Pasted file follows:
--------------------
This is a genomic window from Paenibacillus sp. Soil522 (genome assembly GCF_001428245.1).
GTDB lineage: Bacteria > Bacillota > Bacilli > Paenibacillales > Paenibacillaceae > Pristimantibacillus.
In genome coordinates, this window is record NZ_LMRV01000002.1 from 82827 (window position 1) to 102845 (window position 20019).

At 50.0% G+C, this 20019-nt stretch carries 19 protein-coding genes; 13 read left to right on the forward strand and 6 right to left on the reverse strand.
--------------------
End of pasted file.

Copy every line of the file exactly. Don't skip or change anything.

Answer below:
This is a genomic window from Paenibacillus sp. Soil522 (genome assembly GCF_001428245.1).
GTDB lineage: Bacteria > Bacillota > Bacilli > Paenibacillales > Paenibacillaceae > Pristimantibacillus.
In genome coordinates, this window is record NZ_LMRV01000002.1 from 82827 (window position 1) to 102845 (window position 20019).

At 50.0% G+C, this 20019-nt stretch carries 19 protein-coding genes; 13 read left to right on the forward strand and 6 right to left on the reverse strand.